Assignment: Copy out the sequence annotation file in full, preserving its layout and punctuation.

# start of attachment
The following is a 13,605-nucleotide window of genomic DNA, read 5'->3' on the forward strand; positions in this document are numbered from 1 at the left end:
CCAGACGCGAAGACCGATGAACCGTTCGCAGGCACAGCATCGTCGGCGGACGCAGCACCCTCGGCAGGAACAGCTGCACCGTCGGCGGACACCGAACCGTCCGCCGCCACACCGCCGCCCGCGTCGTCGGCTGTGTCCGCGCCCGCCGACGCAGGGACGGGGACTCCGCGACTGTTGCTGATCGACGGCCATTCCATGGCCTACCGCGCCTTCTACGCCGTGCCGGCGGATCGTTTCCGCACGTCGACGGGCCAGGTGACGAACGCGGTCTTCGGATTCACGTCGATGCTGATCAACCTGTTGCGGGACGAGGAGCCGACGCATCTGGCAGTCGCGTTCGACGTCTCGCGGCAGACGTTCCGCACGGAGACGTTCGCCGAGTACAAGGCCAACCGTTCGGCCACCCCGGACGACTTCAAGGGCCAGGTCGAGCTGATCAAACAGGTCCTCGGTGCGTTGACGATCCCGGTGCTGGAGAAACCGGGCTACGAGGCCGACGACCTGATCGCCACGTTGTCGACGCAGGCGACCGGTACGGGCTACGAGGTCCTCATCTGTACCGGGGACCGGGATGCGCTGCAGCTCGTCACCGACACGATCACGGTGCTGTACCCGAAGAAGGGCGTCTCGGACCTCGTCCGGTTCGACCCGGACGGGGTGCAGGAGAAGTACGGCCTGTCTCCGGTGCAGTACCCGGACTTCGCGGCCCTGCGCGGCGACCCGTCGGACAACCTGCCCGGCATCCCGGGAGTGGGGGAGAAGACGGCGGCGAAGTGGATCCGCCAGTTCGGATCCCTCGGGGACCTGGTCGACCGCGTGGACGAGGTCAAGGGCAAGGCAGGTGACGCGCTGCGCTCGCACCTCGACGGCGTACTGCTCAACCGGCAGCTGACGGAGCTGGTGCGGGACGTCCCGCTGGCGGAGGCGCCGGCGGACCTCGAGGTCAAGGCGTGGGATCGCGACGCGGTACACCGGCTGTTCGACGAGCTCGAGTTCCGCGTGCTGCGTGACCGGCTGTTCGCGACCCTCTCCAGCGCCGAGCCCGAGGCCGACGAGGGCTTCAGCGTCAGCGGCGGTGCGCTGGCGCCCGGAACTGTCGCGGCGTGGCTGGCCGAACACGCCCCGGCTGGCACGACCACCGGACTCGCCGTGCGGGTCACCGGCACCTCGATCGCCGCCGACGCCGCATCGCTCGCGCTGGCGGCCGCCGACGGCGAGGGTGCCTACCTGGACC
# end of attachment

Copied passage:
The following is a 13,605-nucleotide window of genomic DNA, read 5'->3' on the forward strand; positions in this document are numbered from 1 at the left end:
CCAGACGCGAAGACCGATGAACCGTTCGCAGGCACAGCATCGTCGGCGGACGCAGCACCCTCGGCAGGAACAGCTGCACCGTCGGCGGACACCGAACCGTCCGCCGCCACACCGCCGCCCGCGTCGTCGGCTGTGTCCGCGCCCGCCGACGCAGGGACGGGGACTCCGCGACTGTTGCTGATCGACGGCCATTCCATGGCCTACCGCGCCTTCTACGCCGTGCCGGCGGATCGTTTCCGCACGTCGACGGGCCAGGTGACGAACGCGGTCTTCGGATTCACGTCGATGCTGATCAACCTGTTGCGGGACGAGGAGCCGACGCATCTGGCAGTCGCGTTCGACGTCTCGCGGCAGACGTTCCGCACGGAGACGTTCGCCGAGTACAAGGCCAACCGTTCGGCCACCCCGGACGACTTCAAGGGCCAGGTCGAGCTGATCAAACAGGTCCTCGGTGCGTTGACGATCCCGGTGCTGGAGAAACCGGGCTACGAGGCCGACGACCTGATCGCCACGTTGTCGACGCAGGCGACCGGTACGGGCTACGAGGTCCTCATCTGTACCGGGGACCGGGATGCGCTGCAGCTCGTCACCGACACGATCACGGTGCTGTACCCGAAGAAGGGCGTCTCGGACCTCGTCCGGTTCGACCCGGACGGGGTGCAGGAGAAGTACGGCCTGTCTCCGGTGCAGTACCCGGACTTCGCGGCCCTGCGCGGCGACCCGTCGGACAACCTGCCCGGCATCCCGGGAGTGGGGGAGAAGACGGCGGCGAAGTGGATCCGCCAGTTCGGATCCCTCGGGGACCTGGTCGACCGCGTGGACGAGGTCAAGGGCAAGGCAGGTGACGCGCTGCGCTCGCACCTCGACGGCGTACTGCTCAACCGGCAGCTGACGGAGCTGGTGCGGGACGTCCCGCTGGCGGAGGCGCCGGCGGACCTCGAGGTCAAGGCGTGGGATCGCGACGCGGTACACCGGCTGTTCGACGAGCTCGAGTTCCGCGTGCTGCGTGACCGGCTGTTCGCGACCCTCTCCAGCGCCGAGCCCGAGGCCGACGAGGGCTTCAGCGTCAGCGGCGGTGCGCTGGCGCCCGGAACTGTCGCGGCGTGGCTGGCCGAACACGCCCCGGCTGGCACGACCACCGGACTCGCCGTGCGGGTCACCGGCACCTCGATCGCCGCCGACGCCGCATCGCTCGCGCTGGCGGCCGCCGACGGCGAGGGTGCCTACCTGGACC